Death of a mighty hunter - RAF Nimrod aircraft 2010
DEATH OF A HUNTER? - Aaron Sneddon www.aaronsneddon.co.uk
Its March 2010, and the RAF Nimrod aircraft will cease to exist as a UK Military operational aircraft. On the 31st of March 2010, the RAF Nimrod aircraft will be chopped up, turned into museum exhibits and razor blades.
In wind-torn & rain-lashed North East Scotland, on the coast of Morayshire, lies the RAF base at Kinloss, & along with its sister station the former RNAS Lossiemouth, they have been at the front line of our defences since the outbreak of the Second World War.
14 Flying Training School became operational on the 1st of April, 1939. This was not, however, a posting that would suffer fools gladly. The scuttlebutt was of its proximity to the Arctic Circle, with bone-biting winds and eye-blinding snows. The truth did indeed approximate to the fiction: the weather could be, at the least, Baltic and with rationing and very basic billets, it was to be endured, not enjoyed. In fact a certain Group Captain ordered that nearby Burghead Bay should be bombed so that fish could be stunned to the surface and collected to supplement the Station's rations.
As the history of RAF Kinloss shows, as the months turned into years, the Station's flag seemed to be flying at permanent half-mast, as aircraft were frequently lost on training missions, with pilots being pushed through training to re-supply front-line squadrons. Here is a quotation from that history: “Sadly, many of those arriving at Kinloss for the first time saw the remains of aircraft around the airfield and at one time, even on Tolbooth Street, Forres (The nearest town).
The training of aircrew continued throughout the war years, until shortly after VE Day, it began its involvement with maritime operations. The Avro Lancaster was adapted for use as an anti-submarine and search & rescue aircraft, a role which it carried out with distinction for a quarter of a century, when it was replaced with the Nimrod R1. Perhaps some of us belong to a less sophisticated age, but the whine of a jet engine is as nothing to the threnody of 4 Rolls Royce Merlin V12s! If you find this hard to believe, seek out the Battle of Britain Memorial Flight and judge for yourself.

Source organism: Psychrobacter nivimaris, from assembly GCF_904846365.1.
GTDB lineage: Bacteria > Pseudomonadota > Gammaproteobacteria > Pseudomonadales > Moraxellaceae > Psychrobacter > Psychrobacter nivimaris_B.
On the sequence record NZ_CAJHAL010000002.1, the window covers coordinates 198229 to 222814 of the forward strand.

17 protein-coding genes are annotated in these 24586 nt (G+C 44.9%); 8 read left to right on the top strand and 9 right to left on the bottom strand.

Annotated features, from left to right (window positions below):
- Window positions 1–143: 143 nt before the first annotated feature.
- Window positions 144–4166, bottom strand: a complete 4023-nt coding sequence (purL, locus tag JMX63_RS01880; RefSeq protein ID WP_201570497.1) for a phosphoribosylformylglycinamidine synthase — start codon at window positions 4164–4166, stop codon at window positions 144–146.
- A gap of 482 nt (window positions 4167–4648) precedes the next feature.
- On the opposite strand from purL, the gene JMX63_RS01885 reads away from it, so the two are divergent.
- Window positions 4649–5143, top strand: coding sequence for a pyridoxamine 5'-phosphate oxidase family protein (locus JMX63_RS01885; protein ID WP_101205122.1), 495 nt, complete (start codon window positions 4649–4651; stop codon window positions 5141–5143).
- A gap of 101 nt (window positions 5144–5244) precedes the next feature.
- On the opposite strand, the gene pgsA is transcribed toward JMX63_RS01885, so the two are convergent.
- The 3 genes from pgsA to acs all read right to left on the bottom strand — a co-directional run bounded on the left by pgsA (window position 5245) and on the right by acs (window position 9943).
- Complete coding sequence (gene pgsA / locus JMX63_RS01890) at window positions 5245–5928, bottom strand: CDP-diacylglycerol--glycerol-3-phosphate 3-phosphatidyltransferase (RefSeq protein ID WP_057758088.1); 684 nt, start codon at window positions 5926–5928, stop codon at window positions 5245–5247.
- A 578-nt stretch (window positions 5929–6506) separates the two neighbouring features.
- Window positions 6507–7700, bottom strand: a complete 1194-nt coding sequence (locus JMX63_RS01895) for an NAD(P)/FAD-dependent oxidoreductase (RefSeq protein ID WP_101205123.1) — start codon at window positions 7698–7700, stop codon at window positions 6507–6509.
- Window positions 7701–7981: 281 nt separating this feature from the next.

There is a fine symmetry with the transition from the Shackleton to the Nimrod: the British Antarctic Expedition of 1907-09's main aim was to be the first to reach the South Pole. It missed its target, but only by 97.5 nautical miles, an amazing display of fortitude & endurance. The symmetry? The expedition was led by Ernest Shackleton and the vessel which carried them \south was the Nimrod.
The motto on the crest of RAF Kinloss is “Power to the Hunter” & from the early Eighties that hunter has been the MR2. Its operational duties are as varied and skilled as its namesake the great hunter from Classical Mythology. They range from communications and surveillance with ground forces, maritime reconnaissance, anti-submarine warfare & search and rescue.
The bomb-bay of the Nimrod was originally designed to carry 9 Stingray anti-submarine torpedos, 150 sonobuoys; and for search-and-rescue missions air-deliverable dinghies & survival packs. They have been deployed in the Gulf since 2001, overflying Iraq & Afghanistan.
42(Reserve), 120 &201 are three of the oldest squadrons in the RAF, & perhaps those of us of an older generation can remember black-&-white photographs taken by Shackleton crews of Tupolev reconnaissance aircraft probing for weaknesses in our air defences, with the Soviet airmen waving across to their “enemies”.
As the present economic crisis sweeps the world, speculation abounds that the bases at Kinloss & Lossiemouth face closure.
Last December an MOD spokesman would only say that “These are challenging times and, like all government departments, we have to live within our means. We are looking at ways to reduce spending because we are committed to ensuring that resources are directed to the front line where they are most needed.”
Perhaps it will turn out that reports of the Hunter's death have been greatly exaggerated, perhaps not, but a wise man once said that “In the land of the Blind, the one-eyed man is King.” Power to the Hunter.